Manchester United star Wayne Rooney's reported £300,000 a week should not be controlled as his talent attracts the high salary, shadow chancellor Ed Balls has suggested.
Mr Balls said in the footballer's case it was perhaps "genuinely the talent getting the pay" as there is "only one Wayne Rooney" who could go anywhere in the world.
But massive multimillion-pound salaries in some parts of the economy feel "like a bit of a Ponzi scheme" when the pay is not because of a great idea - such as the iPhone - or "when it's not the talent of Wayne Rooney", the Labour front-bencher said.
Mr Balls made the remarks after he was questioned about Business Secretary Vince Cable's view that he did not understand " why people need a million quid a year".
Mr Cable told the Observer : " I've asked one or two of the more sympathetic bankers to explain it to me.
"The response has been: 'It's not that I need the money, it is because others get it so I should, too'. That is a ludicrous mindset. What on earth do these people think they are doing?"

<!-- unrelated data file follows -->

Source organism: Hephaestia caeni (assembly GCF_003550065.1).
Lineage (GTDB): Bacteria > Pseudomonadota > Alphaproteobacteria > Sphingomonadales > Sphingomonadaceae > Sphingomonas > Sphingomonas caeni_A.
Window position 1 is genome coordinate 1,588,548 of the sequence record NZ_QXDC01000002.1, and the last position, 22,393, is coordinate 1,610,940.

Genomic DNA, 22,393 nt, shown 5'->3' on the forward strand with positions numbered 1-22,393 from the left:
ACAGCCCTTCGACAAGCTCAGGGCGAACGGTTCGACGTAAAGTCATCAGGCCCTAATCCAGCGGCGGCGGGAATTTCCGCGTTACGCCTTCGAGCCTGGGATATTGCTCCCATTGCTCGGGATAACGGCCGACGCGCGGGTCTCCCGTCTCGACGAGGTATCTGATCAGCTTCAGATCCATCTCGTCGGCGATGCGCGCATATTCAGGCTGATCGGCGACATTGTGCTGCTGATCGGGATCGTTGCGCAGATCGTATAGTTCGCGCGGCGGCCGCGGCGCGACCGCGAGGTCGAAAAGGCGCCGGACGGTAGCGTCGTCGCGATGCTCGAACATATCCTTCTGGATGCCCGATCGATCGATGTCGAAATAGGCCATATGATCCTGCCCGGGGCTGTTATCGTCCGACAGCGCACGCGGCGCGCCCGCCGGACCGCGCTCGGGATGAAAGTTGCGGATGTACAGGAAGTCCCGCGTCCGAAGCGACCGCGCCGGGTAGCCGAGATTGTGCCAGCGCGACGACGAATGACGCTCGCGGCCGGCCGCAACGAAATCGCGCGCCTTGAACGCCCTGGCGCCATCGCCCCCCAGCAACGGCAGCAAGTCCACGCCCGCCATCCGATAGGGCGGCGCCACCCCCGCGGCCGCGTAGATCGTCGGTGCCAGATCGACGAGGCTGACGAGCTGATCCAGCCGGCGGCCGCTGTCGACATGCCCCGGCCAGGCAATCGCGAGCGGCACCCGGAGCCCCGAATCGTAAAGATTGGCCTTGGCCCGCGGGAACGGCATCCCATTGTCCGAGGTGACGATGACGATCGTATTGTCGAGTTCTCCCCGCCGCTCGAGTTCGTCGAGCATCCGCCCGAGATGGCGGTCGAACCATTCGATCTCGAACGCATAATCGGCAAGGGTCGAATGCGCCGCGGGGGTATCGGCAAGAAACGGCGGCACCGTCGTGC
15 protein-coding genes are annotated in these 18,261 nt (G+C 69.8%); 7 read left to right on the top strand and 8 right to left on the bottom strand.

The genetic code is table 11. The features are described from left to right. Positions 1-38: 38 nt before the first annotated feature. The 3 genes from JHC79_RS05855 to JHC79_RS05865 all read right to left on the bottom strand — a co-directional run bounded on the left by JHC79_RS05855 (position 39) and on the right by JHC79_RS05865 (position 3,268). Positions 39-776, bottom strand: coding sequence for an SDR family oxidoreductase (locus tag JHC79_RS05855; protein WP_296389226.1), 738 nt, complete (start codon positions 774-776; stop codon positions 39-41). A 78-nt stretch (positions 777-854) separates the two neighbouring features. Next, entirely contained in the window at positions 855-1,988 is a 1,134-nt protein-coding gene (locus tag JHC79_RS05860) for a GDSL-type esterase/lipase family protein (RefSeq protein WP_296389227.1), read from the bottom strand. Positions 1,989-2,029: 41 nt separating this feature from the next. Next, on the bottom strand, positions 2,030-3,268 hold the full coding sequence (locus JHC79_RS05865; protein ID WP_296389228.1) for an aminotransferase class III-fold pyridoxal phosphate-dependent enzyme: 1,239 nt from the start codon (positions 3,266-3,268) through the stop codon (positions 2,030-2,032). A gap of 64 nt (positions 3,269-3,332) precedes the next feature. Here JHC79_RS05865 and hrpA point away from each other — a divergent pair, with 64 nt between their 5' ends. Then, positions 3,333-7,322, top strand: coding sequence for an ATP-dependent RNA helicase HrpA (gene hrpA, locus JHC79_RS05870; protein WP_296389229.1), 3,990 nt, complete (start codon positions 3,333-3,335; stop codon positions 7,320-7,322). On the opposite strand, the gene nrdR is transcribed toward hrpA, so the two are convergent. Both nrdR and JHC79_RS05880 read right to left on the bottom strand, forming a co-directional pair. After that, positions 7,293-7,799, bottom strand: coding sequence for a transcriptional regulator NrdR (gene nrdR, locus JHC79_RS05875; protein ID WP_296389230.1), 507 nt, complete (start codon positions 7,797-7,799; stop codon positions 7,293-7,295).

Asked if he was relaxed about people earning £1 million a year, Mr Balls said people would see it as a "jarring thing compared to the reality of our lives".
He told BBC Radio 5 Live's Pienaar's Politics: " Wayne Rooney now gets paid more a week than all of us probably, certainly me, get paid a year.
"On the other hand... I guess there's only one Wayne Rooney and he plays for Manchester United, he could go anywhere in the world and maybe that's genuinely the talent getting pay.
"And somebody who has a great idea - like Steve Jobs, who invents an iPhone and it gets sold all around the world - in the end you can't say we're going to cut if off at some point.
"On the other hand you've got all these bankers, and here Vince is right, getting paid - the guy from the Co-op before he stood down had a £3.5 million salary (chief executive Euan Sutherland) - and when they get asked why they get paid millions of pounds they say, 'Well because everybody else does and therefore we have to too'.
"And at that point I think maybe people should say let's stop this merry-go-round going round and let's get back to a bit of rationality.
"And so I think in some parts of our economy - when it's not a great idea or when it's not the talent of Wayne Rooney - then you do think to yourself these massive multimillion-pound salaries, it feels like a bit of a Ponzi scheme.
"If somebody actually was to say stop a minute , let's stand back and say is this really sensible and rational, most of those people would do those jobs for half the money."